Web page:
What does this year mean, though? Will they be able to know by July, by the trade deadline?
“Still too early to tell,” Farrell said. “We thought he was days from starting his rehab assignment after his last live BP session in New York [on June 6]. Unfortunately, that was put on hold for the time being. To get into any kind of timeframes, timetables, I don't know that any of us can predict that right now.”
The Sox relievers have done extraordinarily well without either Thornburg or Smith. Can that continue without reinforcements? The bullpen’s ERA entering Friday was 2.94, the second best mark in the majors. Its innings total, 217, was the second. lowest in the majors.
So it’s not like the entire group is about to collapse from fatigue. But a guy like Joe Kelly, for example, isn’t someone the Sox want to use back to back.
It’s a young group and ultimately an inexperienced group. But Sox president of baseball operations Dave Dombrowski has already fallen into the trap of trading for premium set-up men twice, and that’s a dangerous road to pursue again. Perhaps a smaller trade makes more sense.
“Well, at this point, we’re open minded to help,” Dombrowski said when asked if he was targeting either third-base or relief help. “I’m not going to get into specifics at this time on what else we’re looking for. Keep an open mind on a lot of ways on which we can improve. We have guys coming back and both the spots, I think Carson Smith is very important to us and our bullpen has pitched great. The other day, we struggled but that was one of the few times we really struggled all year.
“I think Carson still has a chance to come back and help us this year.”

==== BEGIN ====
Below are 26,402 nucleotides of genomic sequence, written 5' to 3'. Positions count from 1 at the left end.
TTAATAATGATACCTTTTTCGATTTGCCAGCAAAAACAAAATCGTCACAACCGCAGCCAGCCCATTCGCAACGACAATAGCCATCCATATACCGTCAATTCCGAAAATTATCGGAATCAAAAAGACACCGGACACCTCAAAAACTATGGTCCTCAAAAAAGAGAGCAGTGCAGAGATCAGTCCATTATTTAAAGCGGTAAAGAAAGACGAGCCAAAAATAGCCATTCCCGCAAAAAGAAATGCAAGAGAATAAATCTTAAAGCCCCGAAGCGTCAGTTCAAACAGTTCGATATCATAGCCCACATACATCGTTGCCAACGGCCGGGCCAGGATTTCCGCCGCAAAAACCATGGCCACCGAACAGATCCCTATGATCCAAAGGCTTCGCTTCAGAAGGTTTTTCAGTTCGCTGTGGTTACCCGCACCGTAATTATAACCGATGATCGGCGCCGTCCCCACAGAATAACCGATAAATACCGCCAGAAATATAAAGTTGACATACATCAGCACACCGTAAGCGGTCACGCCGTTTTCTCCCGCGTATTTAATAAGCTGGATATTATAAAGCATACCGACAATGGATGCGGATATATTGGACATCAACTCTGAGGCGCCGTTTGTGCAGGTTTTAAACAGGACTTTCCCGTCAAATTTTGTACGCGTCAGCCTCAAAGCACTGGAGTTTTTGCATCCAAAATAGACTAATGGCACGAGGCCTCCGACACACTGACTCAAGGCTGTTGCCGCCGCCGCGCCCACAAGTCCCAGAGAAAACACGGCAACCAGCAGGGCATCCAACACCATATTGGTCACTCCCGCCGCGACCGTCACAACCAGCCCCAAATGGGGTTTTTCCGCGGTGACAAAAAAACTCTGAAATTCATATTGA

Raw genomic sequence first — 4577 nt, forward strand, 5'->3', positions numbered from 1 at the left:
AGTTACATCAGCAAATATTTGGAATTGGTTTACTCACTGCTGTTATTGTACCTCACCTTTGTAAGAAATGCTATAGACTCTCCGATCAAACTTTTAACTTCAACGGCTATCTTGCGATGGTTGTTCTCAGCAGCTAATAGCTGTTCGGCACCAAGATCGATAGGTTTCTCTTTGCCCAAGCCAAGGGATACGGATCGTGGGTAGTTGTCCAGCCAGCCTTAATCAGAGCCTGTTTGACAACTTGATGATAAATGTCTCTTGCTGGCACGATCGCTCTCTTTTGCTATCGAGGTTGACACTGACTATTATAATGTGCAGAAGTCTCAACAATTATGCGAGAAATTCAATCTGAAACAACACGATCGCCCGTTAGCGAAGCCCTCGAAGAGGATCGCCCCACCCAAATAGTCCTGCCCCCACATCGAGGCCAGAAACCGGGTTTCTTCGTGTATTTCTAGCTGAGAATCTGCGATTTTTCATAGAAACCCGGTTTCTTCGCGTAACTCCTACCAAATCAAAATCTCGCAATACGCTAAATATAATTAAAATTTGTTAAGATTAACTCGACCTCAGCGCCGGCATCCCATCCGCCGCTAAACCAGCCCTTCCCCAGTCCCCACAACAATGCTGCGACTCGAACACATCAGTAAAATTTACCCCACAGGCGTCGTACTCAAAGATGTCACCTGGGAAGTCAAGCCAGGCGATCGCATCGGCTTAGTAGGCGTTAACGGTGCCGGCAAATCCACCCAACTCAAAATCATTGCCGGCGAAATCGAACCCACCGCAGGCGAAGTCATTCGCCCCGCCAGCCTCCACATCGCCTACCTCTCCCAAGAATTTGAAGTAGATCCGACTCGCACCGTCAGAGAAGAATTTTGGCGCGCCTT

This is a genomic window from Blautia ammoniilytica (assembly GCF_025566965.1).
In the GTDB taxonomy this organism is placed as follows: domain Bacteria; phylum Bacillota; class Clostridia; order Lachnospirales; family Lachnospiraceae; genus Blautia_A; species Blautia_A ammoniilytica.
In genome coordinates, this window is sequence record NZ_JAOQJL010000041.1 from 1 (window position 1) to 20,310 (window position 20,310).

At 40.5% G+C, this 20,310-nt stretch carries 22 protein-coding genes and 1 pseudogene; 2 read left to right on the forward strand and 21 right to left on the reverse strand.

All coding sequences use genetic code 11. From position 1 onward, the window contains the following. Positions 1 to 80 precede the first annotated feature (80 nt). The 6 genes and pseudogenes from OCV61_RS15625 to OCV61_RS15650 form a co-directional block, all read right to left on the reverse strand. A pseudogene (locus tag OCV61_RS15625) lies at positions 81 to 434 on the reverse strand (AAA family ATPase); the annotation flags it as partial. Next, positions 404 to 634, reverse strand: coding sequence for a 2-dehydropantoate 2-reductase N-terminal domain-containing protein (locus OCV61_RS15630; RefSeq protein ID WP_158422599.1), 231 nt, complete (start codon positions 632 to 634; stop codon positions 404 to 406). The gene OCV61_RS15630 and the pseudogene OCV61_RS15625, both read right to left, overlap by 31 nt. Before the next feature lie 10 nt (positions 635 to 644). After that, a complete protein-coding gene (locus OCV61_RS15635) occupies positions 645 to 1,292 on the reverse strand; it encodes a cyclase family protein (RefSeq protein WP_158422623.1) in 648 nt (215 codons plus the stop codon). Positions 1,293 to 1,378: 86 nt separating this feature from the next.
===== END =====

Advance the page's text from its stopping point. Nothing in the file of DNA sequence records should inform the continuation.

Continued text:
Dustin Pedroia (ribcage) was out of the initial Red Sox lineup on Friday but was later added. Farrell said in the afternoon that Pedroia would be available by emergency Fridayand expected to be back in the lineup Saturday, but clearly, something changed.
According to multiple reports, Blake Griffin has opted out of his contract with the Clippers, making him a free agent.
Griffin is considered one of the top free agents in a class that will also include Utah’s Gordon Hayward. The Celtics have been reported as possible suitors for both players.
The first overall pick in the 2009 draft, the 28-year-old Griffin is a five-time All-Star, though injuries have limited him over the last three seasons.
Over 61 games, the 6-foot-10 power forward averaged 21.6 points, 8.1 rebounds and 4.9 assists per game last season. Between numerous injuries and a suspension for hitting a member of the Clippers’ equipment staff, Griffin was limited to just 31 games in the 2015-16 season.
Adrian Wojnarowski said recently that Boston’s reception for Clippers teammate Paul Pierce made a very strong impression on Griffin. Though there might not necessarily be a connection between the two, Griffin said on Barstool Sports’ “Pardon My Take” that Boston is on his Mt. Rushmore of NBA cities.